Name a genre, and Houston probably has a book club for you. We’ve rounded up a small selection of the coolest reading groups in town to help you make your pick. Some are traditional, some give you a window into historic homes, some allow you to geek out with the author and others are totally niche.
For the low-level agoraphobe: Half Price Books Book Club
Currently reading: The Girls by Emma Cline
If you don’t have the time to actually attend monthly meetings, or just don’t want to talk to other people after a long day (we get it), believe it or not, there’s a book club for that. The Half Price Books Book Club is exclusively online, which means no in-person interaction whatsoever. Instead, members respond to thought-provoking questions via the only online comments section actually worth reading. Twitter users can also write comments about the book using the hashtag #hpbbookclub. There’s even an interactive poll with questions about the books.
For serious readers: Tough Broads Out at Night Book Club
Currently reading: This Must be the Place by Maggie O’Farrell
This book club wins for most original title. For around 20 years, book lovers have been meeting in the evening at Blue Willow Bookstore to discuss contemporary fiction, nonfiction, and classics chosen by bookstore owner and book club leader Valerie Koehler. Daytime more your speed? The Coffee Cake Book Club at Blue Willow discusses books of the same genres in the morning. Recent discussions have hit on deep topics such as mental health, families, and grief, but it’s not always so serious. Koehler’s one suggestion? Read the entire book before you come to get the most out of the discussion.
For spoopy readers: Murder by the Book Discussion Group
Currently reading: I Let You Go by Claire Mackintosh and The Fifth Gospel by Ian Caldwell
This club is the real deal. On Wednesday evenings, 20 to 30 people gather within the maze of shelves at Murder by the Book, one of the nation’s oldest mystery bookstores, for a discussion that can last up to two and a half hours. Members suggest books that correspond to a monthly theme a few months in advance. While this month’s theme, suspense/thrillers, is broad, others sound like oddly-specific Netflix categories—think “mysteries with a social conscience” or “holiday party.”
For the tree hugger: The Year of Reading Dangerously
Currently reading: Silent Spring by Rachel Carson
Named after the TV series Years of Living Dangerously, this group focuses on climate change, specifically nonfiction-oriented political and environmental realism. Steve Stelzer, director of the Green Building Resource Center, says he did a year of reading dangerously himself before starting the club, which meets at Central Library. The focus isn’t always on environmentalism—a previous discussion on Twenty-Six Seconds, a history of the filming of the Kennedy assassination, centered around the court of public opinion and culture change. Past selections include hard-hitting reads like The New Confessions of an Economic Hit Man and The Sixth Extinction.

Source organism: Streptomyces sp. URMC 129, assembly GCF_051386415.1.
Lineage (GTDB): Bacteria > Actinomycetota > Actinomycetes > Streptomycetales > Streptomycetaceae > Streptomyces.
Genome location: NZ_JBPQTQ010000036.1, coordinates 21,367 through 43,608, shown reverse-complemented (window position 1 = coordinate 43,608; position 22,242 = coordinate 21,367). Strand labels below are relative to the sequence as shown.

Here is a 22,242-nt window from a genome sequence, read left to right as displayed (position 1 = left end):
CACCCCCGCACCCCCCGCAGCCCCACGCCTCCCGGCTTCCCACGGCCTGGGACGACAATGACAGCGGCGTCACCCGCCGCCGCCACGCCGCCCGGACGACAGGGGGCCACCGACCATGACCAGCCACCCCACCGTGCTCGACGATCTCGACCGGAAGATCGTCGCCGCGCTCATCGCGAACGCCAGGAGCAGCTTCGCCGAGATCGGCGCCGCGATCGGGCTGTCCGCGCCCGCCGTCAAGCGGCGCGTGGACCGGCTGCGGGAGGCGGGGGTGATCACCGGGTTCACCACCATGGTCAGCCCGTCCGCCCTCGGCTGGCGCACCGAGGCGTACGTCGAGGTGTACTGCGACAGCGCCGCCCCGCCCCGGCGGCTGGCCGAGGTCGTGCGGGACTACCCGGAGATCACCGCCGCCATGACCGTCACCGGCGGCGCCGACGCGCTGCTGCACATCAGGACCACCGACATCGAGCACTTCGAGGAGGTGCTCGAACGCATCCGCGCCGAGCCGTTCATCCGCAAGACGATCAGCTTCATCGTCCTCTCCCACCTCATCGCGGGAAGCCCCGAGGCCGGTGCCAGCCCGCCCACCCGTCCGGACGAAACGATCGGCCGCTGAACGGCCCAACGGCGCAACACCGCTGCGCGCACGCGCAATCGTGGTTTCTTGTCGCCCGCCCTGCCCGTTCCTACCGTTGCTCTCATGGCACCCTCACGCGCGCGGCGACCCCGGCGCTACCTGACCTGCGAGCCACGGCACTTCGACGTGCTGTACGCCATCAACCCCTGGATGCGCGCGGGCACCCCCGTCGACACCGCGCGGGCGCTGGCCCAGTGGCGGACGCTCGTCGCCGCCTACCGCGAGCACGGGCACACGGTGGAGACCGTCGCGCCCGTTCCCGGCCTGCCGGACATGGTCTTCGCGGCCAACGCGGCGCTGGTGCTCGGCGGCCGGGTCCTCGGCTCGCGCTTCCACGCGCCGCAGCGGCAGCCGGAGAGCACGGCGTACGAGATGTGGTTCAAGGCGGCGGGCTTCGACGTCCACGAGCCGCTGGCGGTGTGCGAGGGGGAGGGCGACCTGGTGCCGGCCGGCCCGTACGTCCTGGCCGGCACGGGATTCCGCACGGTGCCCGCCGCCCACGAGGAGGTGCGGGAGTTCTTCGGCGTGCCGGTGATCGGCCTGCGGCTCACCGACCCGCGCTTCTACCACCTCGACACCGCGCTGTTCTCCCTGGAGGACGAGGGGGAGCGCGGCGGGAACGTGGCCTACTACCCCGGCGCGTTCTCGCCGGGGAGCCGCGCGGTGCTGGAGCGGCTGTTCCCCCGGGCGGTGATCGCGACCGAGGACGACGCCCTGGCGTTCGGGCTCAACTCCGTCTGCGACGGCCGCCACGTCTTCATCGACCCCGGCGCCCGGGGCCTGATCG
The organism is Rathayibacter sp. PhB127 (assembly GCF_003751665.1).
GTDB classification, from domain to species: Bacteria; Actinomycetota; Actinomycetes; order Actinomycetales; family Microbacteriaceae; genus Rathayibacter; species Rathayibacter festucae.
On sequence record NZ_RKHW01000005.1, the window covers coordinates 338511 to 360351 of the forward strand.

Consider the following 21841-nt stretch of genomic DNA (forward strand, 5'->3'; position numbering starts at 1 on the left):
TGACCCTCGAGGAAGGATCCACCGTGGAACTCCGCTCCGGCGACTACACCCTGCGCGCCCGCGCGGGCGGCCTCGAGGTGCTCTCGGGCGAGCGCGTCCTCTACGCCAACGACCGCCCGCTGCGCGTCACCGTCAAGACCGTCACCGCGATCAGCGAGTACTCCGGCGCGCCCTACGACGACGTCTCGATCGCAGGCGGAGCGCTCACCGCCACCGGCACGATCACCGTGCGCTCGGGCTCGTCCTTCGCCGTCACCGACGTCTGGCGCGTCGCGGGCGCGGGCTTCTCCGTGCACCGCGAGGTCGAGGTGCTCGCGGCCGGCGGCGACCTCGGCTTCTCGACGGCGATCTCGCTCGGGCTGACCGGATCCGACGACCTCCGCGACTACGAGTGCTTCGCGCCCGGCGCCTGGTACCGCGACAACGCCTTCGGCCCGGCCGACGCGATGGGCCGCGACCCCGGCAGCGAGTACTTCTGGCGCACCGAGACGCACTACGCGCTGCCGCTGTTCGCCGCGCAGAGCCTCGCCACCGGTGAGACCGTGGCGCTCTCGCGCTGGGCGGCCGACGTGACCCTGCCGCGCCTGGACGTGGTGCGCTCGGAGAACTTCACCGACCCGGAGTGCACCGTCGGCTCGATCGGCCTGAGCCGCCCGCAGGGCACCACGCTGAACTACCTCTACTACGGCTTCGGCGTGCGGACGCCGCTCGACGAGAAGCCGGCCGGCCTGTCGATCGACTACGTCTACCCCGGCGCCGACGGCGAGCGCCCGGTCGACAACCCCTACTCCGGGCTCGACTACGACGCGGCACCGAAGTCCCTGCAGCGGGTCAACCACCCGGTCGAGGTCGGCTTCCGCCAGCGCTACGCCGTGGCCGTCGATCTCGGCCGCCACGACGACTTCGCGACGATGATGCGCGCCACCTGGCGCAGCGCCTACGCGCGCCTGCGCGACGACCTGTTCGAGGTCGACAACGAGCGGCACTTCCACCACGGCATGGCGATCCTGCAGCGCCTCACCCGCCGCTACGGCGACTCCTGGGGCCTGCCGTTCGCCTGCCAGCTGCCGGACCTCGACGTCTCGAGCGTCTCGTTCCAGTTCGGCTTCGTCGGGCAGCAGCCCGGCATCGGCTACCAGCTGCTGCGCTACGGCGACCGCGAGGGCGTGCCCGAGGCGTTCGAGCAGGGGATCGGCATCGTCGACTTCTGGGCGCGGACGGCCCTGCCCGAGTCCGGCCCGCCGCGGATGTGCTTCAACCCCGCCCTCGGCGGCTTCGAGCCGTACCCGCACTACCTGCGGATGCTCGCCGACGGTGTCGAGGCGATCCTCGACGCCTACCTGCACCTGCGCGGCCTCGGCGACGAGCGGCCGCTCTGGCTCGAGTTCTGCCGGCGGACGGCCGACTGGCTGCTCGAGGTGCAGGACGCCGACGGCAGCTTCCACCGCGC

For the nosy: Rienzi and Bayou Bend History Book Club
Currently reading: Jewels: A Secret History by Kathryn Casey
History aficionados (or people who just like fancy houses) alternate between two Museum of Fine Arts, Houston house museums, Bayou Bend and Rienzi, to discuss books about everything from the emergence of colonialism and trade to gardening and textile production. Books center around life in America and Europe in the 18th and 19th centuries, with Tom Standage and Andrea Wulf among past favorite authors. On-site educators facilitate discussions, meaning you’re sure to learn lots of historical information that wasn’t in the book.
For the wannabe detective: Katy Budget Books Mystery Matters Book Club
Currently Reading: Possessed: The Infamous Texas Stiletto Murder by Kathryn Casey
If there’s a detective involved, Mystery Matters will read it. These readers loving nothing more than a good whodunit, and they read crime fiction of all kinds, including police procedural, cozies, and, most recently, true crime. Mystery Matters Coordinator Karla Hodde says the only rule is that it has to still be in print. Mysteries aren’t your thing? Check out the brunch book club for discussions on general fiction and women’s fiction—and, for some added enticement, donuts.
For the fame seekers: Inprint Book Club
Currently reading: TBD (but probably something famous)
Through the Inprint Margarett Root Brown Reading Series, anyone can attend a reading and interview by a famous author for just $5. Most authors come to promote a new release. The Inprint Book Club meets to discuss the author’s book a few weeks later. This club is great for people who want the chance to listen to the author’s comments on their work before discussing. Past reads include Here I Am by Jonathan Safran Foer and Lincoln in the Bardo by George Saunders. Meetings start again in October, after the reading series commences.